Merton on the Importance of a “Living Teacher”

mertonleanralpheugenemeatyard2Despite the antiquated male language, Merton’s point in the quote below is well-taken.

The transmission of the Tao of Christ is done best through living teachers.

It reminds me of the old saying: Don’t do what the saints did. Instead, dream the dreams the saints had.

Merely reading books and following the written instructions of past masters is no substitute for direct contact with a living teacher. The Master does not merely lecture or instruct. He has to know and to analyze the inmost thoughts of the disciple. The most important part of direction is the openness with which the disciple manifests to the Spiritual Father not only all his acts but all his thoughts.–Thomas Merton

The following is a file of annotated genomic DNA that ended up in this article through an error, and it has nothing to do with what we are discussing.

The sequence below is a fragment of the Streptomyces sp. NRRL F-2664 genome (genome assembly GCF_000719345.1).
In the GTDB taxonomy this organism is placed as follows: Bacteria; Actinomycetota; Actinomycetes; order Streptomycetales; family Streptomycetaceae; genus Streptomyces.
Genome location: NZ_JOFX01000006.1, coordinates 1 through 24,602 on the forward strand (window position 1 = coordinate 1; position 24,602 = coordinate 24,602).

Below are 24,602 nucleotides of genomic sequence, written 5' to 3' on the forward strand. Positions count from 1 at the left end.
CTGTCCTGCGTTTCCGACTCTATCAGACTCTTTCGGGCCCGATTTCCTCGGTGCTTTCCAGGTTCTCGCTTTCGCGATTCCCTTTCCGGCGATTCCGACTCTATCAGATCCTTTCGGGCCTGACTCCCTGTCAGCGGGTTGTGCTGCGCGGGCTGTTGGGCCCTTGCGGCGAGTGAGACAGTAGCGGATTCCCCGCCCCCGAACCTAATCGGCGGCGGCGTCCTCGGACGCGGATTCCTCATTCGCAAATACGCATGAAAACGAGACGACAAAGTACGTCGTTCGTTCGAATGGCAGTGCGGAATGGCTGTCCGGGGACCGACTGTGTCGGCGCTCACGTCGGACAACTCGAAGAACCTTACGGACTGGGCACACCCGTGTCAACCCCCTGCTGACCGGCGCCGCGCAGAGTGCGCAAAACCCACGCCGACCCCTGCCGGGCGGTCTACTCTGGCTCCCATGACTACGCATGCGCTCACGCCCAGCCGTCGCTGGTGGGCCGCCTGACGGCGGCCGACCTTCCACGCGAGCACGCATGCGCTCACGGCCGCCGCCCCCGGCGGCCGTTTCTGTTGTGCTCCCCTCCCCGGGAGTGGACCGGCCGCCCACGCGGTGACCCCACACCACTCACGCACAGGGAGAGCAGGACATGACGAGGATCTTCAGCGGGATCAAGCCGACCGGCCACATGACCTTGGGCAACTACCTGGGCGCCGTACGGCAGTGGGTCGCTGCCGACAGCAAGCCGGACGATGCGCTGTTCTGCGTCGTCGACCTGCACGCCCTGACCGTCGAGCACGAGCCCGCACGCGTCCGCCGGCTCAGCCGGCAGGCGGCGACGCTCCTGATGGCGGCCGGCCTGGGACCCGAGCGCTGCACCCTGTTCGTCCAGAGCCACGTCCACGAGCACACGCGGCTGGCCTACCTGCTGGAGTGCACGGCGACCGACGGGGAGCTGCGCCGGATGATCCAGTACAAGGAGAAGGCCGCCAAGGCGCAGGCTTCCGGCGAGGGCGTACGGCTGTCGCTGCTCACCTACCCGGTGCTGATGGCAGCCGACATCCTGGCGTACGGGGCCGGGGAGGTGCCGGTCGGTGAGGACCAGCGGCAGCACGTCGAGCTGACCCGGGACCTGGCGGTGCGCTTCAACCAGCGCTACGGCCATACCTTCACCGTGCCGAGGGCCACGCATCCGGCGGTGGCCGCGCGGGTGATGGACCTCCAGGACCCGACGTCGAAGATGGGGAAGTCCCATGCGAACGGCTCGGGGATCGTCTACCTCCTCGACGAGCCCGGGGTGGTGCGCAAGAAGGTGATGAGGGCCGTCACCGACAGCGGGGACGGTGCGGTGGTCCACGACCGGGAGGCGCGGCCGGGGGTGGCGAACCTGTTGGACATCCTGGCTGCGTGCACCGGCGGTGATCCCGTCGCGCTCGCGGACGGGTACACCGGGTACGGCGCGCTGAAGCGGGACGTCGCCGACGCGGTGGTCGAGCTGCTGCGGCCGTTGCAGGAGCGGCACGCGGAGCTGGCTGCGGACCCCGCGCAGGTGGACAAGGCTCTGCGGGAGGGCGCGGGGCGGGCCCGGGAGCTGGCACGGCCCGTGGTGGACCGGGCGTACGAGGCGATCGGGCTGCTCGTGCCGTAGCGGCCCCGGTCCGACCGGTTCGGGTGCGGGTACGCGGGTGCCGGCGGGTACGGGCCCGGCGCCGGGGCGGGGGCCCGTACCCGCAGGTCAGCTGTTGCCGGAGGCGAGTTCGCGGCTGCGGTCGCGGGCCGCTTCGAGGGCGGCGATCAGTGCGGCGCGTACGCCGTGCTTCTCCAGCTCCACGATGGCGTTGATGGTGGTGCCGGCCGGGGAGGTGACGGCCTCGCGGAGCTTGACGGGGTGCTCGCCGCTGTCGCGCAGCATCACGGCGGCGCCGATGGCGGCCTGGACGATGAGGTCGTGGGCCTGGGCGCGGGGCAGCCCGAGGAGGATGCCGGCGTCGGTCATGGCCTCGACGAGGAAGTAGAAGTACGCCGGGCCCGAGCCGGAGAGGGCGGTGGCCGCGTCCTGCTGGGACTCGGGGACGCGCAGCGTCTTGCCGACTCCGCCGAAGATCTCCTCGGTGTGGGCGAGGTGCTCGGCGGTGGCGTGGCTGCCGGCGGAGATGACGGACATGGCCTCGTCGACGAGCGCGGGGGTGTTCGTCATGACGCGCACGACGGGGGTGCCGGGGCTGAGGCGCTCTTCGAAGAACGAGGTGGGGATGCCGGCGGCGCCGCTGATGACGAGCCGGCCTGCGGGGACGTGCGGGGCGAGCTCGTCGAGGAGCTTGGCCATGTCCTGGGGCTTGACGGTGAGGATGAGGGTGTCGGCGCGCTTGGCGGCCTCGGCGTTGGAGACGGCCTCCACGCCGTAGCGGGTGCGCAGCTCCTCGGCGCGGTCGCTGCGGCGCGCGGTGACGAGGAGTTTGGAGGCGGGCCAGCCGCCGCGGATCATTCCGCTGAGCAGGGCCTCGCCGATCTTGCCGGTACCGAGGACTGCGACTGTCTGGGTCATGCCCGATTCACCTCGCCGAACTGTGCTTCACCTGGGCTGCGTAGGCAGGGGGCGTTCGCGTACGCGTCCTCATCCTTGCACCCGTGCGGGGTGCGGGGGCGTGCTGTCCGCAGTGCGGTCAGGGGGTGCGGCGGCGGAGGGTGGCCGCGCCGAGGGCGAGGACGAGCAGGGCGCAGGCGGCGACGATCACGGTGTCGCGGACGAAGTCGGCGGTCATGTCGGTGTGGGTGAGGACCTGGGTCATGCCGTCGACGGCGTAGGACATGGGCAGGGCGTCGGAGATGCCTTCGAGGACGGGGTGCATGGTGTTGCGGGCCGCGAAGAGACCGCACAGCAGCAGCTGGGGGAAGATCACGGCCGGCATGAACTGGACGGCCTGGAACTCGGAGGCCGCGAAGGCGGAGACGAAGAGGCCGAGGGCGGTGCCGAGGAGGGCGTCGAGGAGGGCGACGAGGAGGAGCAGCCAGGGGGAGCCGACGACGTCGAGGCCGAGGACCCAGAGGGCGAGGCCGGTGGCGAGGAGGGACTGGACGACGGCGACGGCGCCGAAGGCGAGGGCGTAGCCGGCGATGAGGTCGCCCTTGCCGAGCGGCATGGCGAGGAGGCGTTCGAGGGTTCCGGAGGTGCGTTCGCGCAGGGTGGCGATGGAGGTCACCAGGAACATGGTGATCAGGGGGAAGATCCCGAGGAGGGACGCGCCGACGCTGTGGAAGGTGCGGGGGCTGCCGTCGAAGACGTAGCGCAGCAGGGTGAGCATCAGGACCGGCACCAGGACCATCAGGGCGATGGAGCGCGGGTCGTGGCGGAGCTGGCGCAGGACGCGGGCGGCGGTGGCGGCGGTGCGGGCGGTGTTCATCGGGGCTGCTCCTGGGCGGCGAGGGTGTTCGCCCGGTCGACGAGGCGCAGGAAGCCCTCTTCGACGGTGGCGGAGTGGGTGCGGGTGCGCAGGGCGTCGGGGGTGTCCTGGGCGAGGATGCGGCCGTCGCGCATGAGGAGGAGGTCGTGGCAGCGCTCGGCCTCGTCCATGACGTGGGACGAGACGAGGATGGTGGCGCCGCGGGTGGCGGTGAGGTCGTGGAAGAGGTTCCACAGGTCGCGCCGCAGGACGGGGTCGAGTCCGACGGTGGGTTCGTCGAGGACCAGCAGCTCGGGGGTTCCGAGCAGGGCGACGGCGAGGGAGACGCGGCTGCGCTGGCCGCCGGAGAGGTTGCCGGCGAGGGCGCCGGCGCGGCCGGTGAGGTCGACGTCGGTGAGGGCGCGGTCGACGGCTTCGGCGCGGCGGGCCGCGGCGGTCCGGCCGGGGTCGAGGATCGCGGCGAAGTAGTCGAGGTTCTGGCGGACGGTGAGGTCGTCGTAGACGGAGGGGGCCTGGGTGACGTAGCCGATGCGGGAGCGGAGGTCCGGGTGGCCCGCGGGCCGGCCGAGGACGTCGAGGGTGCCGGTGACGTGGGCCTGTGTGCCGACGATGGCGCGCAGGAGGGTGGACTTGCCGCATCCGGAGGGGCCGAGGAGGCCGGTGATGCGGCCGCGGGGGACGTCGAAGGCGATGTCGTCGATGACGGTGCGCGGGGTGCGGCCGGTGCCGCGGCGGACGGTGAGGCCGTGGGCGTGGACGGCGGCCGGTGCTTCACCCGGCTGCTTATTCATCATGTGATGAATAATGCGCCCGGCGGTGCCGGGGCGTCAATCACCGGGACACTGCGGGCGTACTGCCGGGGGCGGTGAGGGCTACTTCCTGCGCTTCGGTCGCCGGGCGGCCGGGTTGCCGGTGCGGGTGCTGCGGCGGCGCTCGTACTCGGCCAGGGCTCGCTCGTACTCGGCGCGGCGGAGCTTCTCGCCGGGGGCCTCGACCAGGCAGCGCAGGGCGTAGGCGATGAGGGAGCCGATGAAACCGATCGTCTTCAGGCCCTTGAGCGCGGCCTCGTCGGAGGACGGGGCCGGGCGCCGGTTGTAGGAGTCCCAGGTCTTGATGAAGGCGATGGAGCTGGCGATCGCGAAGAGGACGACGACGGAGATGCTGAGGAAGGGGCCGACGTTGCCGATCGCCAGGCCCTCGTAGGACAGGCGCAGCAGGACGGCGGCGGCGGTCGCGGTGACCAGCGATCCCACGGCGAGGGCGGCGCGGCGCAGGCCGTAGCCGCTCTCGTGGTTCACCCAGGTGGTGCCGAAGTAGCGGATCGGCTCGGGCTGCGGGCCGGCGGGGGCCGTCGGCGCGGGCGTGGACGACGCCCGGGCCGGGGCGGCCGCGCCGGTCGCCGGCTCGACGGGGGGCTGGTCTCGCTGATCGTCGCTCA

Contemplation in a World of Action by Thomas Merton (Doubleday and Co., 1973, p. 299)

1 thought on “Merton on the Importance of a “Living Teacher””

  1. Thank you for the Merton meditation today. My feelings about Fr. Louis are complicated and rarely seem to sit still for long: I saw him originally as a “past master” for my own life, then as a tormented huckster, then again as a huckster who happened often enough to say true things. But Merton never fails to challenge me.

    For my part, I’m not sure how much I agree with this quote beyond the superficial agreement that it is better to work with a living saint than to read about a dead one. When I returned to Quaker practice as a young man after a long adolescence away from it, I struggled a long time with the idea that I needed some kind of teacher. Perhaps I was just dealing with the death of one of the elders from the meeting of my youth. But after a few months of waiting I realized that I would be waiting a long time, and I started my practice with no living teacher, not realizing for some years that the world is full of living teachers.

    Thanks again for the opportunity to think on these things.

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